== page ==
For thought-leaders at Microsoft, the equation for success is simple; Diversity + Inclusion = Success.

According to their senior leadership team, “diversity is not a finite goal; it is a journey that requires constant self-assessment and recommitment.

But what exactly is diversity and why is it essential to develop a diversity mindset in an age of increasingly global integration?

Diversity refers to difference and variety in many forms; from thinking styles, values, attitudes, cultural perspectives and beliefs to ethnic backgrounds, nationalities, sexual orientations, genders, abilities (mental and physical), socio economic status and any other personal characteristics which differentiate us from the “norm”.

My own diversity is defined by several facets; primarily due to the fact that I am a British Pakistani Muslim female of ethnic minority with a background in mathematics and fundraising for the British Conservative Party who is currently the CEO of a SME public relations firm which specialises in catering to the global needs of our government, business and culture clients around the world.

The world is evolving rapidly. To keep up with cutting-edge businesses, each leader must develop a diversity focused mindset. Nurturing a pro-diversity workforce cultivates tolerance and in turn accelerates progress.

Why?

Diverse market

The world is becoming increasingly interconnected. Established brands are looking to globalise and emerging market brands are looking to become a house hold name. Empathy has become a buzzword within the business world, and particularly within PR. In order to build relationships and commercially engage our global consumer, we must understand them. A diversity mindset is almost a bridge, connecting the world through a mutual consideration and recognition that our differences make us stronger.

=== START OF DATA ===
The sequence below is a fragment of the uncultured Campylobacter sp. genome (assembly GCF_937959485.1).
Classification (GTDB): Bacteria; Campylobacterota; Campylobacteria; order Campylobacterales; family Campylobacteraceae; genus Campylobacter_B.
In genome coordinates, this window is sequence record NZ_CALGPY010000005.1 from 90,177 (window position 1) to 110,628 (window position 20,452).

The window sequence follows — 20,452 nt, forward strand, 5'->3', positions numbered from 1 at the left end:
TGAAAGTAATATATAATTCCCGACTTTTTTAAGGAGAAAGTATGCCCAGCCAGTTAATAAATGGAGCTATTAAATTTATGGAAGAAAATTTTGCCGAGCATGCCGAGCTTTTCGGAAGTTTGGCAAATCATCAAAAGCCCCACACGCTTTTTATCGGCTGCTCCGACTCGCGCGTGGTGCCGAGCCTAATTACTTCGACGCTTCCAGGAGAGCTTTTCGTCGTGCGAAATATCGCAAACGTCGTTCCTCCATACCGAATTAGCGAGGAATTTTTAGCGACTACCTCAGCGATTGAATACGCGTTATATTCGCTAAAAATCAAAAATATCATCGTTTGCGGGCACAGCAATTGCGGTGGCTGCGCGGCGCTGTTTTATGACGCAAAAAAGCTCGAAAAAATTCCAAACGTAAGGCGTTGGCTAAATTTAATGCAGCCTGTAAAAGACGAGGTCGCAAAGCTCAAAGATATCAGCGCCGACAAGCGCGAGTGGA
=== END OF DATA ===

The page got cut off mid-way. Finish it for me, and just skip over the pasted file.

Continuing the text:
Global firms take diversity seriously

PwC have established “annual diversity plans” which are executed by each firm’s respective diversity leader, with the sponsorship of the firm’s senior partner. The “Global Inclusion Index” has also contributed to a drive in leadership commitment and accountability meaning that employees are encouraged to contribute their “unique insight and skills to help solve some of the most complex challenges.”

The BBC are also committed to reflecting and representing the diversity of the United Kingdom. Internal policies are established to encourage a diverse portfolio of expert contributors in line with promoting the UK as a diverse and inclusive society.

Cultivating broader dimensions of diversity builds a solid, sustainable progression for businesses who are looking to integrate and effectively communicate with individuals around the world. This global transition towards socio-ecological wellbeing not only promotes respect and empowerment on a human level – but also drives a business’ competitive edge as new experiences bring together a stronger forum of ideas which can be used to mould global communications strategies.

The inclusive leader of today adds value to an organisation through the diversity mindset, one of openness and awareness.